I'm just saying that because with anyone standing at the stern of my boat it wouldn't make all that much difference ??


    Saltwater fishing, boat mad but has a job that gets in the way.

  9. #54
    Ausfish Bronze Member Marchy001's Avatar
    Join Date
    Oct 2010
    Location
    Ipswich

    Re: How high to lift the motor

    Quote Originally Posted by Dignity View Post
    I figure bringing the motor closer, increasing buoyancy should raise the motor and having cleaner water over the prop can only help.

    800mm pod sounds rather long.
    Everything I've read regarding jack plates engine placement etc is the further away from hull the cleaner the water is that runs through the prop and the higher you can mount the engine. Bringing the motor closer to the planing surface will in effect raise the propeller in relation to the waterline at speed yes. Increasing buoyancy will carry the weight of the motor better. Changing the planing surface for my mind opens up a whole world of variables. You would need to ensure the planing surface remains flat the whole way to the transom or it could effect the handling of the boat. I'm sure your boat man mentioned this already however.

  10. #55

    Re: How high to lift the motor

    My pod maker can't get around to making it till after Xmas so I have some time to play around. I'll be making a mould for a temporary extension bolted to the existing pod to trial the mods, this will give me a chance to see if this solution is heading in the right direction.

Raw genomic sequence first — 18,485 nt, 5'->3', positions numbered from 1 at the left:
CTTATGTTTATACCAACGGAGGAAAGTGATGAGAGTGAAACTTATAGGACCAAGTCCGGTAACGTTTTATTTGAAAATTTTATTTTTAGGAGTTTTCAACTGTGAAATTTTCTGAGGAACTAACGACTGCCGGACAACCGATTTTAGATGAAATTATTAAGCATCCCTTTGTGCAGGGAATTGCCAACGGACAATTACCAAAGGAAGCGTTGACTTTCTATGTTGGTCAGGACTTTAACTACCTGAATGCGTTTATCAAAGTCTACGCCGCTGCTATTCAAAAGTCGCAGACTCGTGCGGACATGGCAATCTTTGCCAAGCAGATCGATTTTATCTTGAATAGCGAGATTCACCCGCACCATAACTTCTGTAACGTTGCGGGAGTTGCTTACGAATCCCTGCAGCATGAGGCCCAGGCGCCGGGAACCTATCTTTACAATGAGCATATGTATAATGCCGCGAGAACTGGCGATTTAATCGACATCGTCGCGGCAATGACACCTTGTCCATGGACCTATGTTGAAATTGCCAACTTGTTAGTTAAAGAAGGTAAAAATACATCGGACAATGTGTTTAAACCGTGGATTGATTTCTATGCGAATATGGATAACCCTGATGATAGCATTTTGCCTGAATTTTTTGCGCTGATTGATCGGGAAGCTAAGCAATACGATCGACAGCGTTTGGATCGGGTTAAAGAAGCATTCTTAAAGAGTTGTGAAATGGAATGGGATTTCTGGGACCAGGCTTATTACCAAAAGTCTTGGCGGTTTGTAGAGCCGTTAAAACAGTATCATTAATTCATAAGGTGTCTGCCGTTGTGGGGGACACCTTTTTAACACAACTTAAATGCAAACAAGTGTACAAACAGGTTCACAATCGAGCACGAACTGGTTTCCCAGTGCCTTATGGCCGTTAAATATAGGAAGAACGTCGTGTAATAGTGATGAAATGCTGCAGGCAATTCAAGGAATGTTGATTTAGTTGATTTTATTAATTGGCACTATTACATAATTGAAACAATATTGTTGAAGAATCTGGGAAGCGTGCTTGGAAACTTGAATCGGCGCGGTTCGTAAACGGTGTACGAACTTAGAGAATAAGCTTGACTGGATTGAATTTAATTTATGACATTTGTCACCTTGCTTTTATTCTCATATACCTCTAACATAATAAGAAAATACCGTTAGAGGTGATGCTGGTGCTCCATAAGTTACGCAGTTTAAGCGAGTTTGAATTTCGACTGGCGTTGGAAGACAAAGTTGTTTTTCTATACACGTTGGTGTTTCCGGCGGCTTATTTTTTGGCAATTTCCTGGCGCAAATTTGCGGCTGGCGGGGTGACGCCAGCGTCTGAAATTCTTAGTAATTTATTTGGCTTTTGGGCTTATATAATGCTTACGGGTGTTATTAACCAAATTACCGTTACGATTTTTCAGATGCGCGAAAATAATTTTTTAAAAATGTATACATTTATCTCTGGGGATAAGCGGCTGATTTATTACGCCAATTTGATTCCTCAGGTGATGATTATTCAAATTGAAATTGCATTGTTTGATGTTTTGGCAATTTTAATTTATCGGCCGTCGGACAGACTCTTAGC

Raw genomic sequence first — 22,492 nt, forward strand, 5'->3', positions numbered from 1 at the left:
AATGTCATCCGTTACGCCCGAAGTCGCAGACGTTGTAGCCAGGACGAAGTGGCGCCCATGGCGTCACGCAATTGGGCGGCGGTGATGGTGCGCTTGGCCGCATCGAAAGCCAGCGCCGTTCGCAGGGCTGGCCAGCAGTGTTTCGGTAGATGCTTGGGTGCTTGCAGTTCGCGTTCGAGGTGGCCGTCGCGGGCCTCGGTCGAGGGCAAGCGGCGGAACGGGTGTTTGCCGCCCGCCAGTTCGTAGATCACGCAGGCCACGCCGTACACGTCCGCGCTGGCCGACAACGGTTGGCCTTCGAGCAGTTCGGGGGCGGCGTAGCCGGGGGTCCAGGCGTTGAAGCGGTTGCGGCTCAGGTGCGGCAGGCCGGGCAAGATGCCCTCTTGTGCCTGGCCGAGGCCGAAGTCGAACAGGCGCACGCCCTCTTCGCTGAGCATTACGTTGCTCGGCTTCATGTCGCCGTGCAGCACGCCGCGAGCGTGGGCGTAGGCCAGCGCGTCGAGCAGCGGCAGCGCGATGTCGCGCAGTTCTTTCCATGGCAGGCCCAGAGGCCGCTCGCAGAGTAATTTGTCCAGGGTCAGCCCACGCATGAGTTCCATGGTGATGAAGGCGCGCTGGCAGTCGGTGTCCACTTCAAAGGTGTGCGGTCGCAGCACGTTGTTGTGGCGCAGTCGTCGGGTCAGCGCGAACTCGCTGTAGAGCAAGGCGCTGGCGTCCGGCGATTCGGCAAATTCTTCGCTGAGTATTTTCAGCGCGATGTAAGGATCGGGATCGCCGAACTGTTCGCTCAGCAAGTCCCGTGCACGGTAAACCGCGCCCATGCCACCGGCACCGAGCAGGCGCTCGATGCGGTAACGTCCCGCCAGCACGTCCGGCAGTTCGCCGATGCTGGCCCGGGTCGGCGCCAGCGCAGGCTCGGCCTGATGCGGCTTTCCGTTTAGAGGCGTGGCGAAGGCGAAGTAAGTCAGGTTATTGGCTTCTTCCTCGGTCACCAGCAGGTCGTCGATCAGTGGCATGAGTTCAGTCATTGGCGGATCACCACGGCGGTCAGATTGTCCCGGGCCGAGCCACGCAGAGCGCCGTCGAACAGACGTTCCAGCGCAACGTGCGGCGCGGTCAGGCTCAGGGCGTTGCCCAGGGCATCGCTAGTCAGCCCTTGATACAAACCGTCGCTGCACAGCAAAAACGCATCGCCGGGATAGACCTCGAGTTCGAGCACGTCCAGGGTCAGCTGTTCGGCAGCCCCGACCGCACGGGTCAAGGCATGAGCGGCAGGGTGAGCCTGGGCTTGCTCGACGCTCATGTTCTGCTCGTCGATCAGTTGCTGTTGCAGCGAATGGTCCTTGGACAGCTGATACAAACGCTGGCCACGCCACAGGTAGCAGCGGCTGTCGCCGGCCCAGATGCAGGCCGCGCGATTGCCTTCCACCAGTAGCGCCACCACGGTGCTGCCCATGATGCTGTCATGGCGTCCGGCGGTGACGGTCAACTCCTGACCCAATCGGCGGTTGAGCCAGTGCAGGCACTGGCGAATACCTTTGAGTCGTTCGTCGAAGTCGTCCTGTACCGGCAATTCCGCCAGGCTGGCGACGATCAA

11. #56

    Re: How high to lift the motor

    I'm an old boatbuilder who has probably forgotten more than I learnt.

    In my opinion you are as already said opening up more problems by extending.

    I believe and my opinion only is one of two things

    1. Replace motor with correct height motor (yes it is an added expense you didn't want)

    2. Get that motor shortened.


    Sent from my iPhone using Ausfish forums

  12. #57

    Re: How high to lift the motor

    Quote Originally Posted by shakey55 View Post
    I'm an old boatbuilder who has probably forgotten more than I learnt.

    In my opinion you are as already said opening up more problems by extending.

    I believe and my opinion only is one of two things

    1. Replace motor with correct height motor (yes it is an added expense you didn't want)

    2. Get that motor shortened.


    Sent from my iPhone using Ausfish forums
    Thanks Shakey, both of the above only solves one of my problems, the other is that the motor head is too close to the water line, in calm seas it is ok but in rough or following seas the motor gets a bathing. Therefore a more complex solution is required, initially raising the motor with an alum plate to see if that helps, making a temporary filling under the existing pod which has stress fractures which would need repair anyway.

    Depending on outcomes I would either then repair the pod and leave the plate in place or make a new pod which extends to the hull bottom.

  13. #58

    Re: How high to lift the motor

    The way I see it, new pod full width inline with hull and shorter.


  14. #59

    Re: How high to lift the motor

    Quote Originally Posted by Gon Fishun View Post
    The way I see it, new pod full width inline with hull and shorter.
    Hadn't thought of going full width, might explore that option.

  15. #60

    Re: How high to lift the motor

    Quote Originally Posted by 552Evo View Post
    Dignity, thinking about the last two replies - how and extra 30- 40 odd kilos changes the dynamics, so would anyone, say an adult (80 odd kilos) standing at the stern make the same change ?
    I'm just saying that because with anyone standing at the stern of my boat it wouldn't make all that much difference ??


    Saltwater fishing, boat mad but has a job that gets in the way.
    EVO, move that out 700mm + beyond the transom, I'm not a mathematician but I suspect the increased leverage would make a difference.